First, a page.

9.4.1 Fuel Cap Installation

Since they leave it up to us to figure out where to install the fuel filler port and cap, I decided I needed to, first of all, mark the locations of the baffles as best I could, and secondly, drill a test hole just to make sure! I marked various reference points on the side of the fuselage then used those points to locate the baffles and bulkheads. I then deduced a good location for the fuel filler port and drilled a test hole.

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Trying to figure out the location for the fuel filler necks.

Once I was convinced that my location worked, I flipped the upper strake piece upside down and started drilling out the various sized holes required for installing the fuel filler neck. I used the procedure in the manual, but sized the final cut through the top of the strake a bit smaller. The manual calls for a 2 7/8” hole saw but I used a 2 3/4” saw because I wanted as tight a fit as possible for the flange of the fuel filler neck to the upper strake fiberglass. I’m glad I downsized it because it almost fit perfectly using that 2 3/4” saw. I only had to carefully sand around the hole a bit to get a perfect fit.

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I flipped the strake top over so that I could easily check the fit of the fuel filler neck.

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The hole for the fuel filler neck is ready for installation of the actual device.

Although not required, the manual recommends adding a ground wire to the filler neck. Naturally, on metal airplanes, the fuel filler neck is automatically grounded to the skin, but we can’t do that on composite airplanes. This is a #14 ground wire that is long enough to reach back into the fuselage. It eventually gets connected to the engine mount or engine ground system. To prevent this from ever loosening up, the entire nut and lug is embedded in epoxy. I used a flat head screw on the other side to keep the filler neck sitting flat on the fiberglass.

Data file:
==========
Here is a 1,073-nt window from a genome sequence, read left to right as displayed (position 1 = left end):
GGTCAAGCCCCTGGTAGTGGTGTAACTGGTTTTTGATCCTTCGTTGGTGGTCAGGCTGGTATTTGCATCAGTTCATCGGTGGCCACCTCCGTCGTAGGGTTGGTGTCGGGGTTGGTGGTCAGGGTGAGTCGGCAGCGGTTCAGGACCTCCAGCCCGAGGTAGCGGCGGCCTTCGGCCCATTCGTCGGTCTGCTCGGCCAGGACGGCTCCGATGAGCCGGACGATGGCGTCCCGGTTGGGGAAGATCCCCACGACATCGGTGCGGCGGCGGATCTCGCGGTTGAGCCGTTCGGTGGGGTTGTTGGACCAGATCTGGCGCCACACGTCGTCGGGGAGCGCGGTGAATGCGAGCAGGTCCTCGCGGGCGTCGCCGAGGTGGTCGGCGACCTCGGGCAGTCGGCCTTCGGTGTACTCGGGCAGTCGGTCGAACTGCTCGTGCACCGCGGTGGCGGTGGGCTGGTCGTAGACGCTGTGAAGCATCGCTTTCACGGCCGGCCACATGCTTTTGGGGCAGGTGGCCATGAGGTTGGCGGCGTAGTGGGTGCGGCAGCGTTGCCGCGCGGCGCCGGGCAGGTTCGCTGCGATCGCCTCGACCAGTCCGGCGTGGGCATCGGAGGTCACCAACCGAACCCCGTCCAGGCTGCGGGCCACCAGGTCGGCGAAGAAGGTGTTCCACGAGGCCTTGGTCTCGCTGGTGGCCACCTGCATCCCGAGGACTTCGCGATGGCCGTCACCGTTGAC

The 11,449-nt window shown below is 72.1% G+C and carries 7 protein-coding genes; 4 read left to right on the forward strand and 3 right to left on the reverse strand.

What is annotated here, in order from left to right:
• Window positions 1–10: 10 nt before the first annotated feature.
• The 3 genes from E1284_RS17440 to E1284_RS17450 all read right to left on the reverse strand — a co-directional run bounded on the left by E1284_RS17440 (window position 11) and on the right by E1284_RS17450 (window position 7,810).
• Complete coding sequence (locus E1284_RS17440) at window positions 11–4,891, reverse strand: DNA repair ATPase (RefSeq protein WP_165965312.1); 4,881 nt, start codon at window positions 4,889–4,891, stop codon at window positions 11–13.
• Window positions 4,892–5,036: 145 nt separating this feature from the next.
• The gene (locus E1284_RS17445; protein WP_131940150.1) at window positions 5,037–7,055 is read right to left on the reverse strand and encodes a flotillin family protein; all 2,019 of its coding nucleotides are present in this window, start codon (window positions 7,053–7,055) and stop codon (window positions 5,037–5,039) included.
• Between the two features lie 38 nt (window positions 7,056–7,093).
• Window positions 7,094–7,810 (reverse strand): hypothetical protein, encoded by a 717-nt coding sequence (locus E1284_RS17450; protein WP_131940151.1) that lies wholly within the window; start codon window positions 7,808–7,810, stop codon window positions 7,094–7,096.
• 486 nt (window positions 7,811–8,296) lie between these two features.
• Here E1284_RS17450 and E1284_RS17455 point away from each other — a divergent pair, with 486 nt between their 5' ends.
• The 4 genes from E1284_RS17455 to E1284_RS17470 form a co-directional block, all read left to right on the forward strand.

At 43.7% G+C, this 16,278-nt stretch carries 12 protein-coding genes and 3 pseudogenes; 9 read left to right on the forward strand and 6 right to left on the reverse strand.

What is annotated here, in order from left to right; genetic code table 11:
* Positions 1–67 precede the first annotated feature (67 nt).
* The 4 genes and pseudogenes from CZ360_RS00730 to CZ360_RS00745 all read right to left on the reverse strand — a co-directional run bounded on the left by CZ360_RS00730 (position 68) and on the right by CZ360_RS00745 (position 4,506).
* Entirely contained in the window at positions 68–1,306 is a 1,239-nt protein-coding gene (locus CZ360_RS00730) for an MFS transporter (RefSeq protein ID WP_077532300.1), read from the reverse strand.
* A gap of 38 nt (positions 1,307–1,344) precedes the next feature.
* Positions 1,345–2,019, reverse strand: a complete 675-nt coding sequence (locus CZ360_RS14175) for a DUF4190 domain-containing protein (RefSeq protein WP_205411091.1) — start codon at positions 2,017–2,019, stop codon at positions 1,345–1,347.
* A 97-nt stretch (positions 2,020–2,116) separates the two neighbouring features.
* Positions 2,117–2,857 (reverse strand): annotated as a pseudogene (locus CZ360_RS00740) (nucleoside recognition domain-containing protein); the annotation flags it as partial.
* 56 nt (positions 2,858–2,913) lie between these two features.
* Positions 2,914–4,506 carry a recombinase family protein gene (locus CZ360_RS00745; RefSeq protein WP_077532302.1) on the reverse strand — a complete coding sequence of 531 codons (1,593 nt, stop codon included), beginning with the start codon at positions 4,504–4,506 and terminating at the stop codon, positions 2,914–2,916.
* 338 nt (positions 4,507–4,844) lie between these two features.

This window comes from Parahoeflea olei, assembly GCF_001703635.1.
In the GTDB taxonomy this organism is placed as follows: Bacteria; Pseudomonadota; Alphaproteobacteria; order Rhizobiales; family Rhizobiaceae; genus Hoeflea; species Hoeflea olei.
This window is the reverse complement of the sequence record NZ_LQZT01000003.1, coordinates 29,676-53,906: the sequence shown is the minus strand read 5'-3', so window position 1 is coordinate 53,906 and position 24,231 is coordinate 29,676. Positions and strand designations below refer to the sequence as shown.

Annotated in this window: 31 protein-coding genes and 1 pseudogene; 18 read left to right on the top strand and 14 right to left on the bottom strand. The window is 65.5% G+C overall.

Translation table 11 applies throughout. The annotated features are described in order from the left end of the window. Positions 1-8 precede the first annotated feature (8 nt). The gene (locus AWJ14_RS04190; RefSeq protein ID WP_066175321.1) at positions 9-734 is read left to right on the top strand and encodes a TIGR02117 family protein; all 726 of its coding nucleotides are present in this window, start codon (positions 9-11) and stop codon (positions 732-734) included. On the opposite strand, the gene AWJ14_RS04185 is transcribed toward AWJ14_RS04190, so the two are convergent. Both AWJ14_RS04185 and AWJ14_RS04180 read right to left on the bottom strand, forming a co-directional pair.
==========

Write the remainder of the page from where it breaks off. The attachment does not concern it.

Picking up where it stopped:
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Attaching the ground wire to the fuel filler neck.

The neck is now in place and surrounded by EZ-poxy and Micro. You can see how I’ve embedded the grounding connection in there to keep it in place.

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The fuel filler neck needs to be permanently bonded to the upper strake along with the ground wire. We don't want that wire to ever come off!

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I applied a 2 BID layup over the EZ-poxy + Micro to help lock the filler neck into place. Peel ply was also placed over the layup to help soak up the extra epoxy.

Once all of the epoxy cured, I did a test fitting of the fuel cap. It seems to be working perfectly!

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And here's the finished product with the filler cap in place.

Next comes the scary part - installing the upper strake pieces. You only get one chance to get it right! See Section 9.4.3 for details!

ui© John Trautschold 2018